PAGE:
The top 20 genes differentially expressed in the neuron (N1 and N2 combined) cluster, astrocyte cluster, oligodendrocyte cluster, and VAC cluster are listed in order sorted by lowest FDR. The gene name with fold change (log2), p-value and FDR are listed. The calculations of differential gene expression are based on the average CPM values of one cluster compared to the average CPM values of all other clusters. FDR ≤0.05 with ≥2-fold change. The marker gene names from Figure 2 that fell within the top 20 differentially expressed genes for each cluster are bolded in the table (Grin2a and Gabra5 for neurons; Aldh1l1, Slc1a2, and Slc1a3 for astrocytes; Cnp, Mbp, and Sox10 for oligodendrocytes; Cldn5 for VACs).

      VEGF, TGFβ, and Delta-Notch signaling pathways are temporally linked to expansion of the MNTB vascular network

      The VEGF pathway consists of five ligands and three receptor tyrosine kinases. VEGF signaling mediates vasculogenesis, the generation of the vasculature, as well as angiogenesis, the formation of new vessels from existing vessels (
      • Mancuso M.R.
      • Kuhnert F.
      • Kuo C.H.
      Developmental angiogenesis of the central nervous system.
      ). The neonatal brainstem increases in volume during development and presumably must expand its vascular network existing at birth. Consistent with models of angiogenesis in other tissues, receptor transcripts (Flt1 and Kdr [also called VEGFR1 and VEGFR2]) were detected at significantly higher expression levels in the VAC cluster compared to the average of all clusters combined (Flt1 eightfold higher expression; p-value ≤ 0.001; Kdr 7.9-fold higher expression; p-value ≤ 0.001; Table S14 and Fig. S7A). Flt4, also called VEGFR3, was detected at elevated levels in the VAC cluster, although it was not statistically significant. Transcripts for the VEGF ligands, Vegfa and Vegfb, were detected at moderate levels in all cell clusters, with Vegfb showing some selectivity for nonvascular cells. Vegfc was detected at lower levels than the other ligands but was more selective for the oligodendrocyte and VAC clusters (Fig. S7A). These data suggest that neurons and glial cells participate in secretion of VEGF ligands that signal through receptors in the VACs (Fig. S7C).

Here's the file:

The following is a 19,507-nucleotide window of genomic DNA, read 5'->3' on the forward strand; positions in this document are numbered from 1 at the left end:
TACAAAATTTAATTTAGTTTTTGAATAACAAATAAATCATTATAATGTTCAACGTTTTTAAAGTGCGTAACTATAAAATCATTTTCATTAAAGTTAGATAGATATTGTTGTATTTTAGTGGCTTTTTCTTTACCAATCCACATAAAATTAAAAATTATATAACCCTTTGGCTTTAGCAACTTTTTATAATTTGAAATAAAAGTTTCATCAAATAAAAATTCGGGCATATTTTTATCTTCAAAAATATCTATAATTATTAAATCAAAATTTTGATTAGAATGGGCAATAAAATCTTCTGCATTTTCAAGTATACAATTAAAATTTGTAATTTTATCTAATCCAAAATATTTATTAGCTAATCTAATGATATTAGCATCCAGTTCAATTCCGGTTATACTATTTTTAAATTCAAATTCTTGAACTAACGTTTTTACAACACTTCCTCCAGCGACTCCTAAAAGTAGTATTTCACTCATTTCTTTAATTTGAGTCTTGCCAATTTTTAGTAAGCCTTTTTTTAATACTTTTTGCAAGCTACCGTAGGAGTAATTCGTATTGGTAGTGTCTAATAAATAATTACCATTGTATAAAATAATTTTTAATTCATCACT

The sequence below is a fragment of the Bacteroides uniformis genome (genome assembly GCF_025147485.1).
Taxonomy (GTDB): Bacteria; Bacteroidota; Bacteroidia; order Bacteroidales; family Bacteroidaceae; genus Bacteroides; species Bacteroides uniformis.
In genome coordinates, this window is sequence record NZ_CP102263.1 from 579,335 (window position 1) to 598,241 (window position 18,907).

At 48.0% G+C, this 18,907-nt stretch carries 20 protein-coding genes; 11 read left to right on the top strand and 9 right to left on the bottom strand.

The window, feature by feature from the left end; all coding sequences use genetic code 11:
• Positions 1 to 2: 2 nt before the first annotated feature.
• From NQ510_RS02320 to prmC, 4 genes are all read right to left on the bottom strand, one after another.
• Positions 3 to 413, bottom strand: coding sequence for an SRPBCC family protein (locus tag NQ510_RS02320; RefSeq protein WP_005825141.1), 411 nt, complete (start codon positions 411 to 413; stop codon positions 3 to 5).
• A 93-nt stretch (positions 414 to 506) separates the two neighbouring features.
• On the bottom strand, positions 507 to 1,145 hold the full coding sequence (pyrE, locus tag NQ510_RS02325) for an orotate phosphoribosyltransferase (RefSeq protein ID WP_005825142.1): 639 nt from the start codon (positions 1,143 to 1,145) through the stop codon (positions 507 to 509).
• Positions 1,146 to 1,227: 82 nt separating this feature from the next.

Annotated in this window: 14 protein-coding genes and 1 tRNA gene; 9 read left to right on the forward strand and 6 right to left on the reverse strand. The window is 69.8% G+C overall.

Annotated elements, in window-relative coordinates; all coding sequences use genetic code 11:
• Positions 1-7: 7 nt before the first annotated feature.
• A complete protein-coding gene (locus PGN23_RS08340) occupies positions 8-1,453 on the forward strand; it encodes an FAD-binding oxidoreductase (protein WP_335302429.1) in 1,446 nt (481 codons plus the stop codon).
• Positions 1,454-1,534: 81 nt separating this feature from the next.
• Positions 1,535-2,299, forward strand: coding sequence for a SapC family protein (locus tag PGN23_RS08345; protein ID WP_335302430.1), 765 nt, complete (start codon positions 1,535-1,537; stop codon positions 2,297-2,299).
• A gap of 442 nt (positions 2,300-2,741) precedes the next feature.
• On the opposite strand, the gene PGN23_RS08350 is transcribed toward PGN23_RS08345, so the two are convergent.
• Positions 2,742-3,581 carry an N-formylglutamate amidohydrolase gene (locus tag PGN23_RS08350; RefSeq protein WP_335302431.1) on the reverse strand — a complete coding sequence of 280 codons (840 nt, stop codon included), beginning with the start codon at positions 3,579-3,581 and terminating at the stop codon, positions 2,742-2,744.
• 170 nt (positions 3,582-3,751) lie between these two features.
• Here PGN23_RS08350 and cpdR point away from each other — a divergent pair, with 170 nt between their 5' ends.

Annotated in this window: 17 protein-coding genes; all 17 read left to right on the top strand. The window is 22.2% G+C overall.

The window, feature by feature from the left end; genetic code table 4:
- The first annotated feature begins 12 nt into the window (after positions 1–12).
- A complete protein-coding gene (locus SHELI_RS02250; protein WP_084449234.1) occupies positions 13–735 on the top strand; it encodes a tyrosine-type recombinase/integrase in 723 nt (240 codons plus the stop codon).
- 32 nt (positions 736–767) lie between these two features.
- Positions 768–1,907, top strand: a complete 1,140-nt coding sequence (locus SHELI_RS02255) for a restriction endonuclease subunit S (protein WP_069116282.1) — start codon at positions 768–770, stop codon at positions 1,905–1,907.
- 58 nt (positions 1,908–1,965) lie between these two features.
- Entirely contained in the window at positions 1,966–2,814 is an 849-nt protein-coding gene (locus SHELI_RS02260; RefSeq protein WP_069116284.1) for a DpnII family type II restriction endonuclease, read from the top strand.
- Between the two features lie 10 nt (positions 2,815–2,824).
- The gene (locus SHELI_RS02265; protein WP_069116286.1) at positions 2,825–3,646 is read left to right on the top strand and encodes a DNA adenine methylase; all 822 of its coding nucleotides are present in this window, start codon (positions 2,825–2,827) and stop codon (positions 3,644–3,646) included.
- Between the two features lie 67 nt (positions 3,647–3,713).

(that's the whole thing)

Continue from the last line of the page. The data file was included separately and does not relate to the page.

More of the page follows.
Like VEGF signaling, TGFβ signaling is also involved in vascular remodeling (
      • Mancuso M.R.
      • Kuhnert F.
      • Kuo C.H.
      Developmental angiogenesis of the central nervous system.
      ). The TGFβ superfamily encompasses a large set of ligands, which includes TGFβs, BMPs, activins (inhibins as antagonists), growth and differentiation factors (GDFs), and Nodal, among others (
      • Weiss A.
      • Attisano L.
      The TGFbeta superfamily signaling pathway.
      ). These ligands signal through a complex of type I and type II receptors. The type III receptor has no signaling domain and instead functions to present ligand and promote complex formation between type I and type II receptors (
      • Blobe G.C.
      • Schiemann W.P.
      • Pepin M.C.
      • Beauchemin M.
      • Moustakas A.
      • Lodish H.F.
      • et al.
      Functional roles for the cytoplasmic domain of the type III transforming growth factor beta receptor in regulating transforming growth factor beta signaling.
      ). Two receptor transcripts (Acvrl1 and Tgfbr2) and a coreceptor transcript (Eng) were significantly differentially expressed in the VAC cluster (Acvrl1 12.1-fold higher expression, p-value ≤ 0.001; Tgfbr2 11.0-fold higher expression, p-value ≤ 0.001; Eng 11.3-fold higher expression, p-value ≤ 0.001; Table S14 and Fig. S7B). Tgfbr3 and Acvr2a receptor transcripts were also expressed at the highest levels in the VAC cluster (Fig. S7B). The inhibin ligands (dimers of Inha and Inhba/Inhbb combinations) and activin ligands (dimers of Inhba and Inhbb combinations) were detected at consistently low levels across cell types. Gdf11, another TGFβ-related ligand, was expressed by all cell clusters along with the transcripts for its cognate receptor set (Acvr1b, Tgfbr1, and Acvr2a; Fig. S7B). Expression of Gdf11 and its receptors across all cell types confounds interpretation of directionality in this signal. Among the classical TGFβ ligands, Tgfb2 was expressed at high levels and Tgfb3 at low levels across all cell types (Fig. S7B). These data suggest that while all cell types are capable of producing TGFβ receptor ligands, primarily TGFβ2, VACs are likely the only cell type that transduces the signal (Fig. S7C).